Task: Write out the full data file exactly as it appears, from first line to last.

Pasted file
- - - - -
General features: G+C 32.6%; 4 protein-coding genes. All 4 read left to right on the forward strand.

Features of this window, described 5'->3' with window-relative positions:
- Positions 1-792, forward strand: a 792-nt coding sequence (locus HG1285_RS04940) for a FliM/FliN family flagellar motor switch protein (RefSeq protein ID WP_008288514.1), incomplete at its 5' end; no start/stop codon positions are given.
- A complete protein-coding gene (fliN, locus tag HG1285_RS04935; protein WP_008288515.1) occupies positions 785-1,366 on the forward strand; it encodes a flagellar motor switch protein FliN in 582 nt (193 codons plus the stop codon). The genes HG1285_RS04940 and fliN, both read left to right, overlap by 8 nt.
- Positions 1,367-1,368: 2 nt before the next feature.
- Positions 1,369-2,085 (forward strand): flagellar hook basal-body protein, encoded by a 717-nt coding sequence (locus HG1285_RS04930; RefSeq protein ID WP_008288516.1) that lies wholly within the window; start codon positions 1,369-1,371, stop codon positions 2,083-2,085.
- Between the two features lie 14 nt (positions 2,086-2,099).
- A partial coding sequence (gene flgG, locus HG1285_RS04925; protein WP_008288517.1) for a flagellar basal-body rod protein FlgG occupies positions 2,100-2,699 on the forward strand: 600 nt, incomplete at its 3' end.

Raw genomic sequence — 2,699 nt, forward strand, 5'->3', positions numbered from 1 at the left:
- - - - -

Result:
General features: G+C 32.6%; 4 protein-coding genes. All 4 read left to right on the forward strand.

Features of this window, described 5'->3' with window-relative positions:
- Positions 1-792, forward strand: a 792-nt coding sequence (locus HG1285_RS04940) for a FliM/FliN family flagellar motor switch protein (RefSeq protein ID WP_008288514.1), incomplete at its 5' end; no start/stop codon positions are given.
- A complete protein-coding gene (fliN, locus tag HG1285_RS04935; protein WP_008288515.1) occupies positions 785-1,366 on the forward strand; it encodes a flagellar motor switch protein FliN in 582 nt (193 codons plus the stop codon). The genes HG1285_RS04940 and fliN, both read left to right, overlap by 8 nt.
- Positions 1,367-1,368: 2 nt before the next feature.
- Positions 1,369-2,085 (forward strand): flagellar hook basal-body protein, encoded by a 717-nt coding sequence (locus HG1285_RS04930; RefSeq protein ID WP_008288516.1) that lies wholly within the window; start codon positions 1,369-1,371, stop codon positions 2,083-2,085.
- Between the two features lie 14 nt (positions 2,086-2,099).
- A partial coding sequence (gene flgG, locus HG1285_RS04925; protein WP_008288517.1) for a flagellar basal-body rod protein FlgG occupies positions 2,100-2,699 on the forward strand: 600 nt, incomplete at its 3' end.

Raw genomic sequence — 2,699 nt, forward strand, 5'->3', positions numbered from 1 at the left: